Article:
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Cubicles Can Be a Collaboration Killer

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One of the most persistent myths about millennials is that they won't have anything to do with the old farts with whom they work.

 

Not true, found the creatively named Hidden Brain Drain Task Force, a group of 50 multinational companies committed to global talent innovation. Fifty-eight percent of Gen Y employees say they seek professional advice from Baby Boomers more than any other generation. A like number of Boomers report they enjoy helping millennials navigate the workplace.

 

So employees of all ages are open to knowledge sharing, and companies are becoming increasingly aware of its importance. They are looking for alternatives to traditional business communication tools like e-mail, which are not effective for collaboration. And collaboration software, especially delivered via the cloud, is a certifiably hot IT spending category.

 

Another way of promoting collaboration, of course, is putting people in close proximity to each other. Sort of a "Back to the Future" approach, if you will. Several technology companies, including Cisco, Microsoft and Intel, are tweaking their office layouts to emphasize open gathering spaces rather than cubicles. This Harvard Business Review article describes similar redesigns at pharmaceutical company Boehringer Ingelheim and biotech company Genzyme. Both are intended to promote collaboration.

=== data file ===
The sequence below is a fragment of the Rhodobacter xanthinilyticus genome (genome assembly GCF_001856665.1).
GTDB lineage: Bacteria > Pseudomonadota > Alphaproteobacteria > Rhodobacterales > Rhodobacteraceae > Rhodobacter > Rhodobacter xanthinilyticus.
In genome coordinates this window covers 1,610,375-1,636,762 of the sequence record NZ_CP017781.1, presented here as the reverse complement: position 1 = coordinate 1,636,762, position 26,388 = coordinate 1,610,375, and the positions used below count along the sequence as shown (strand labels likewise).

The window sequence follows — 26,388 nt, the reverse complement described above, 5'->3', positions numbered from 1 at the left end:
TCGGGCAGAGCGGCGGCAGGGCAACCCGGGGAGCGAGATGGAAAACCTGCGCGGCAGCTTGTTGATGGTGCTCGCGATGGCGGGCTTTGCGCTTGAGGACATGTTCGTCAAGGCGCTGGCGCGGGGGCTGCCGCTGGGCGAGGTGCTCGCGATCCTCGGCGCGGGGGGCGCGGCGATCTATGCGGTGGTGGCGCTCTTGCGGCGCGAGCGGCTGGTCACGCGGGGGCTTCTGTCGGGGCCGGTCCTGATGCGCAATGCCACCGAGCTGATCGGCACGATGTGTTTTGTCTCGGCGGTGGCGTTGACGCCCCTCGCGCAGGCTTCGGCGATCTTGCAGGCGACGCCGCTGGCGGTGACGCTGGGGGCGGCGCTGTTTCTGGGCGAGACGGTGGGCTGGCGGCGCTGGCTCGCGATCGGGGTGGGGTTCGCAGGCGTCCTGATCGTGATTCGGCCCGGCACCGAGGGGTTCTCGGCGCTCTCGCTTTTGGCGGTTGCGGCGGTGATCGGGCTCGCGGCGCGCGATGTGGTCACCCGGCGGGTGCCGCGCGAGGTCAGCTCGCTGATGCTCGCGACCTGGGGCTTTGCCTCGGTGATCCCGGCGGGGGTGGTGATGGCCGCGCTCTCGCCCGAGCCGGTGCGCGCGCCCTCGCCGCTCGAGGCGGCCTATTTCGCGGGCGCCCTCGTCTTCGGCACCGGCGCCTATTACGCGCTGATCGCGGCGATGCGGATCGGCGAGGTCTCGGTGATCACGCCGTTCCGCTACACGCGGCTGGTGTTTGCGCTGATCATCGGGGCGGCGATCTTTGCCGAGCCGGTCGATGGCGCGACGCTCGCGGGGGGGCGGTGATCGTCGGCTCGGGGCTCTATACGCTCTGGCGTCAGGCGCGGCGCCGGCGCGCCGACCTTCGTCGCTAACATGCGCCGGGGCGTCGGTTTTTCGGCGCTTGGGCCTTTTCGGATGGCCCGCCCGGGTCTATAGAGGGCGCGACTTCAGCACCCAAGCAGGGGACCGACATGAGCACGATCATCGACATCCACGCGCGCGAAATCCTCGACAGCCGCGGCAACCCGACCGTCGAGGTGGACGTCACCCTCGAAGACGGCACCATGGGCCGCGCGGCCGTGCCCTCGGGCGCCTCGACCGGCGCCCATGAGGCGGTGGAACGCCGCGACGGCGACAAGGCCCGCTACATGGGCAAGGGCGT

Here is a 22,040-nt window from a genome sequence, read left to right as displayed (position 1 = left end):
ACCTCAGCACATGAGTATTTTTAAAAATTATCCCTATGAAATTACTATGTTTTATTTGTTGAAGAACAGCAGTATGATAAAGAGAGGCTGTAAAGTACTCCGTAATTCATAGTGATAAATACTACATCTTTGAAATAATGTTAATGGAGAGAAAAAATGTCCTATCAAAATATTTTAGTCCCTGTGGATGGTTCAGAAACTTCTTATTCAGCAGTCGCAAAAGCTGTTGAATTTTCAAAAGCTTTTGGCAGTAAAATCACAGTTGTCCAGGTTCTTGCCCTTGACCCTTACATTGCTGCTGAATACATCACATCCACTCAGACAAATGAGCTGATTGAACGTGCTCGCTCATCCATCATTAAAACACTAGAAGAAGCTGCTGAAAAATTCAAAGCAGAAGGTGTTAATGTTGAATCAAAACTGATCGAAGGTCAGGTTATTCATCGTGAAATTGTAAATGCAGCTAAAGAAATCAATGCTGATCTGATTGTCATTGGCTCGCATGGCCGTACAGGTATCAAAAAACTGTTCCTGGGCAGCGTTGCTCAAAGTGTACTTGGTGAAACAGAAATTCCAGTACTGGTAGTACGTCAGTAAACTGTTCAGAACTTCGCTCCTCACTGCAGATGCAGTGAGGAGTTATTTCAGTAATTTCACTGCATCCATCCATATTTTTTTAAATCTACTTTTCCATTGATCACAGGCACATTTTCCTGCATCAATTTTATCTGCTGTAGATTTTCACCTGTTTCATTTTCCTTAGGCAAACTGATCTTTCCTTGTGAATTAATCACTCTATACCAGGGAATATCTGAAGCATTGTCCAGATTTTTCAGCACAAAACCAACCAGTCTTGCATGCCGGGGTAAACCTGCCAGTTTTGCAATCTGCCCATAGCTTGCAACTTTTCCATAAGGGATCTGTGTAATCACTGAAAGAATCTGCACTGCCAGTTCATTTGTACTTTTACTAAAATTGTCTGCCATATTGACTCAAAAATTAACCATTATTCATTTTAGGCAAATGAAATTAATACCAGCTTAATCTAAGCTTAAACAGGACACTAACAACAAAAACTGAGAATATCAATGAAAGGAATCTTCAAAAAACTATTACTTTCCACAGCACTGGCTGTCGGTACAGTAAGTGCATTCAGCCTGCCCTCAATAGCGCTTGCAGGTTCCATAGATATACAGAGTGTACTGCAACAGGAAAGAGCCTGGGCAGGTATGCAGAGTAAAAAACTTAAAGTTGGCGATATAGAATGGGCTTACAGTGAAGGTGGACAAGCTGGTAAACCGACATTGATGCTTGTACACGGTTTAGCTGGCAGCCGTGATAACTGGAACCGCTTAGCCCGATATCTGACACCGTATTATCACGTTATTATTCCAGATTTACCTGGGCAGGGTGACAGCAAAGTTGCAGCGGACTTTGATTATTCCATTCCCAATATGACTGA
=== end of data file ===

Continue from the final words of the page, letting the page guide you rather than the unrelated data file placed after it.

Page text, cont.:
Like other workplace perks, some companies are promoting their more open offices as a way to attract employees. Says Julie Durgin, a member of Genzyme's Leadership and Organizational Development Department:


The younger generations really love the modern and collaborative green office environment. We find that this has served as a selling point for bringing in high-potential talent.

 

It's worth remembering, however, that many employees appreciate more privacy than may be offered in open layouts.

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